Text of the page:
posted by Halloween Jack at 4:38 AM on February 28, 2018 [3 favorites]

"Some motherfucker's always trying to ice skate uphill" is still my go to quote to describe a Sisyphean task.
posted by Groundhog Week at 6:17 AM on February 28, 2018 [9 favorites]

Kris Kristofferson was some genius-level casting. He’s maybe not the best actor in the world, but his cranky-hippie weapons tech was the perfect sidekick for Snipes, and his gravitas made the hokey, comic book shit seem a lot more real. I mean, who wouldn’t want Whistler living in their garage making sure all the gear was top notch and the Blademobile was running smooth?
posted by valkane at 6:35 AM on February 28, 2018 [5 favorites]

My brother and I LOVED this movie. We watched it the first time as a Blockbuster rental, then saw the bowdlerized cable TV version about fifty more times. There was a lot of, "this freaking freak is gonna freak everything up for those freaks!" The edited lines were probably not much worse than the original ones, but they were endlessly hilarious to my teenage self.
posted by grandiloquiet at 7:22 AM on February 28, 2018

The discussion about the original ending - which was an extra on the DVD and can be seen here - is pretty interesting, and I think still pretty instructive for people making superhero and other scifi movies now. The bottom line was that when they took their antagonist, who the audience had spent time getting attached to and invested in, and they threw him out for this non-human threat, people checked out.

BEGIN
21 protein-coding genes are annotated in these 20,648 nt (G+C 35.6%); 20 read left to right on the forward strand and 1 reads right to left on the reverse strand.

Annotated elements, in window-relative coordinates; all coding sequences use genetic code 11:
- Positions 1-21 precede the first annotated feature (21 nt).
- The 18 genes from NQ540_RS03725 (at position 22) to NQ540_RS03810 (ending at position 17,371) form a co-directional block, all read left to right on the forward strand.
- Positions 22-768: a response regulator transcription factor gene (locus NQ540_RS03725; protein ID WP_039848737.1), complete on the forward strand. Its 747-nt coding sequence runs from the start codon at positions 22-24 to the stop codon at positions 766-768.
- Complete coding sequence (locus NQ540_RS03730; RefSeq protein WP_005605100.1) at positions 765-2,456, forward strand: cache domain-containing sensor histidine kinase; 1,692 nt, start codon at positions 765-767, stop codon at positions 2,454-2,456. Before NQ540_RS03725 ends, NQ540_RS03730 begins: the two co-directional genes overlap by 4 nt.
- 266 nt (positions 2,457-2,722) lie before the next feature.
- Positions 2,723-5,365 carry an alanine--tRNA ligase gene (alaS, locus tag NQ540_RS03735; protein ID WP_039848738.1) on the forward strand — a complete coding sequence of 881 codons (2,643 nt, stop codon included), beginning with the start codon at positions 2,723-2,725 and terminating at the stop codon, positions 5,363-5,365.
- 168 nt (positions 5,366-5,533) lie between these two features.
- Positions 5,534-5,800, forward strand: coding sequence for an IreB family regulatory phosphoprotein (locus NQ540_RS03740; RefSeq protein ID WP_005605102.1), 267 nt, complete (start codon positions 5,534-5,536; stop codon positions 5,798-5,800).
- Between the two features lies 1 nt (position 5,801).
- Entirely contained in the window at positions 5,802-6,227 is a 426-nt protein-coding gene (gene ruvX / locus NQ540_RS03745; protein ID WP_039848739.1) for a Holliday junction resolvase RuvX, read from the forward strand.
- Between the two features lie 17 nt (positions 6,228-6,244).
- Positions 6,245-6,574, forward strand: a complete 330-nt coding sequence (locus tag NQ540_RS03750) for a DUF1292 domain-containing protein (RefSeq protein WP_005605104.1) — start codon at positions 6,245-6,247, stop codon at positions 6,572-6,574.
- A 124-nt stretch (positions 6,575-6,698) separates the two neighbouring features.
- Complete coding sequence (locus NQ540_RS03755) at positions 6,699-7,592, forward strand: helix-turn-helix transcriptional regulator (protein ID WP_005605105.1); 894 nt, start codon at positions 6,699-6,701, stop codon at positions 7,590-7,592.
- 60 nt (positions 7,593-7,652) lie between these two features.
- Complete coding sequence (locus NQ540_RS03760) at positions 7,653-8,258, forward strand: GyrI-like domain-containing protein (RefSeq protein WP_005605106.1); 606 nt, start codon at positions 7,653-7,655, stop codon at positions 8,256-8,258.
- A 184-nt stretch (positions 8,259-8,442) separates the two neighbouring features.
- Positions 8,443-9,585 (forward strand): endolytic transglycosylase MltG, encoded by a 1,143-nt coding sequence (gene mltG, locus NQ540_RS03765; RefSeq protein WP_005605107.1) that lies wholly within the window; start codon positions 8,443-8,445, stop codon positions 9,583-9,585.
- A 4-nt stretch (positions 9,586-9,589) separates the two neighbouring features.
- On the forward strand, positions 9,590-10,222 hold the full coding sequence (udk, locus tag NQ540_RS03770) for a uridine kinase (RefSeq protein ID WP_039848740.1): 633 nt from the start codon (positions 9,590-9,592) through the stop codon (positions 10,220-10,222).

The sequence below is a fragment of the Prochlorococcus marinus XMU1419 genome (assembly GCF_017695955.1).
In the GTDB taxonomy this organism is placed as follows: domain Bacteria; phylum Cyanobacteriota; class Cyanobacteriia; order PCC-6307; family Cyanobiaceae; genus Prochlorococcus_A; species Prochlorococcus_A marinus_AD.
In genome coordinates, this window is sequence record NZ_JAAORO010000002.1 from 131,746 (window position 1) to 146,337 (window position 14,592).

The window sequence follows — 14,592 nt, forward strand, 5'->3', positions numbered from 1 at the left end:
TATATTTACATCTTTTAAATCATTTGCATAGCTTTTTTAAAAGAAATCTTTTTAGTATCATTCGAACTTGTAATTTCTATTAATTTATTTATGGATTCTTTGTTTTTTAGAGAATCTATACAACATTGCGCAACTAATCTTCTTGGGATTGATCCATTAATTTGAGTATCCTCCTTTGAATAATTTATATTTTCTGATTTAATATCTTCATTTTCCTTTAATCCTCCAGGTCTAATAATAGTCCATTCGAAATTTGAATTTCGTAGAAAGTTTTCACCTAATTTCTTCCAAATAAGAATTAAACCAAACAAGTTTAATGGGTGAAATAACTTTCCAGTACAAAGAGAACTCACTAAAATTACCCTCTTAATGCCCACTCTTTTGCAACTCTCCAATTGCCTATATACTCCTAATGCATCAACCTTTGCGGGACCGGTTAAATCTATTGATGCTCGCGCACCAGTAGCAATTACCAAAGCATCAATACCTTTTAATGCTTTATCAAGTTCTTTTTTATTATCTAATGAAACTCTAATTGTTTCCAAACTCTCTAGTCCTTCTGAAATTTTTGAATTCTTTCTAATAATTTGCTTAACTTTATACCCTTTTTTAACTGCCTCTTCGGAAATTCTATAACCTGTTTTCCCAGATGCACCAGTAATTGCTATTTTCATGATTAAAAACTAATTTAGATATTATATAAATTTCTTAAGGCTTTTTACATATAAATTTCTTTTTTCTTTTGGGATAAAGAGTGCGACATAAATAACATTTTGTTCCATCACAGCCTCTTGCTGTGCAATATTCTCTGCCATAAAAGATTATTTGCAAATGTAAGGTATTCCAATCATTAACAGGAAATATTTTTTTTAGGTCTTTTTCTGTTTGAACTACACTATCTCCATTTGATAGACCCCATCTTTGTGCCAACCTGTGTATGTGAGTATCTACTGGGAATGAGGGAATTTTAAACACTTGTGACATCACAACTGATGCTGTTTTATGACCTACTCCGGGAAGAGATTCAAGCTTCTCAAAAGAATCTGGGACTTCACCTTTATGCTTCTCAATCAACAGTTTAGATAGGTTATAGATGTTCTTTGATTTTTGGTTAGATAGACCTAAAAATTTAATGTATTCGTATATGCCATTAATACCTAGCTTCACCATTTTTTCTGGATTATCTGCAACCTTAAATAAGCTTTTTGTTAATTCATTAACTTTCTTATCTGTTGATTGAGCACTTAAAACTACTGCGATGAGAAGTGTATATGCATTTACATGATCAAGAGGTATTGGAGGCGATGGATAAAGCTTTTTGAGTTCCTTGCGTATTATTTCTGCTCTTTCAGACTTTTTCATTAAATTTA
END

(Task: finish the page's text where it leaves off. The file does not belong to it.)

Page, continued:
It's really worth a watch to see the differences and how big they are even though in most ways it's not that different at all. It's been years since I saw the film but I can still see in my mind very clearly the reaction of Dorf when Snipes hits him with that first vial/syringe. The look of disdain, the casual way he knocks it off his chest with the side of his hand, the way he fails to recognize the threat. This other, larger, more expensive special effect would have been so much less interesting and less scary and less gratifying when Blade beats it.
posted by phearlez at 8:28 AM on February 28, 2018 [2 favorites]

The discussion about the original ending - which was an extra on the DVD and can be seen here - is pretty interesting, and I think still pretty instructive for people making superhero and other scifi movies now. The bottom line was that when they took their antagonist, who the audience had spent time getting attached to and invested in, and they threw him out for this non-human threat, people checked out.

Yeah, the hurricane of blood was dumb even when the film came out. Also, it always bothered me that the villain's ultimate plan was that everyone would end up a vampire. I mean, what would they eat? Vamped came out a few years after Blade, and I always wondered if the author was inspired by this ill-considered plot. The book's premise was that if everyone became a vampire, then society wouldn't change much. Everyone in Vamped just drank synthetic blood and worked the night shift. (I guess it would be a lot harder to set yourself up as a sketchy night club king. That seems like a negative for vampires, though.)